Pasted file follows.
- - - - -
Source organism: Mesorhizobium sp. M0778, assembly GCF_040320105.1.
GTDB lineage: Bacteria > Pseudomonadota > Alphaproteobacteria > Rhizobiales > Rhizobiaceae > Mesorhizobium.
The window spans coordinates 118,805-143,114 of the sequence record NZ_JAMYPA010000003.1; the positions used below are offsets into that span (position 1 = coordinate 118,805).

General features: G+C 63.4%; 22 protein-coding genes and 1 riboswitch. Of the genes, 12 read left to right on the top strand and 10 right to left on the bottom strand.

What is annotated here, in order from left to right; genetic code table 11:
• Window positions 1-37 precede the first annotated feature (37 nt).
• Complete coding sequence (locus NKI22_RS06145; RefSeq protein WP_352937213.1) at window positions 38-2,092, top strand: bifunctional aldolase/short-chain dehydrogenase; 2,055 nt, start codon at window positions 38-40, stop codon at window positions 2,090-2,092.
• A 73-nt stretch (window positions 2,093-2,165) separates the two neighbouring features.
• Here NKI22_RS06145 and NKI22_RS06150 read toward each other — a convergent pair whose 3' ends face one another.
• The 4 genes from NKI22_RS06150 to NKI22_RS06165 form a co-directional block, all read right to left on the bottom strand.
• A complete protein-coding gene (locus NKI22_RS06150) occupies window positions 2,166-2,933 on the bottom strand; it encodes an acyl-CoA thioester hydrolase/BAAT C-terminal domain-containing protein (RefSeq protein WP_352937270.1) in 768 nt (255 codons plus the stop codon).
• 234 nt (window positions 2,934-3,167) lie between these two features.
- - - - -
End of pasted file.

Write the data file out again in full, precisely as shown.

Source organism: Mesorhizobium sp. M0778, assembly GCF_040320105.1.
GTDB lineage: Bacteria > Pseudomonadota > Alphaproteobacteria > Rhizobiales > Rhizobiaceae > Mesorhizobium.
The window spans coordinates 118,805-143,114 of the sequence record NZ_JAMYPA010000003.1; the positions used below are offsets into that span (position 1 = coordinate 118,805).

General features: G+C 63.4%; 22 protein-coding genes and 1 riboswitch. Of the genes, 12 read left to right on the top strand and 10 right to left on the bottom strand.

What is annotated here, in order from left to right; genetic code table 11:
• Window positions 1-37 precede the first annotated feature (37 nt).
• Complete coding sequence (locus NKI22_RS06145; RefSeq protein WP_352937213.1) at window positions 38-2,092, top strand: bifunctional aldolase/short-chain dehydrogenase; 2,055 nt, start codon at window positions 38-40, stop codon at window positions 2,090-2,092.
• A 73-nt stretch (window positions 2,093-2,165) separates the two neighbouring features.
• Here NKI22_RS06145 and NKI22_RS06150 read toward each other — a convergent pair whose 3' ends face one another.
• The 4 genes from NKI22_RS06150 to NKI22_RS06165 form a co-directional block, all read right to left on the bottom strand.
• A complete protein-coding gene (locus NKI22_RS06150) occupies window positions 2,166-2,933 on the bottom strand; it encodes an acyl-CoA thioester hydrolase/BAAT C-terminal domain-containing protein (RefSeq protein WP_352937270.1) in 768 nt (255 codons plus the stop codon).
• 234 nt (window positions 2,934-3,167) lie between these two features.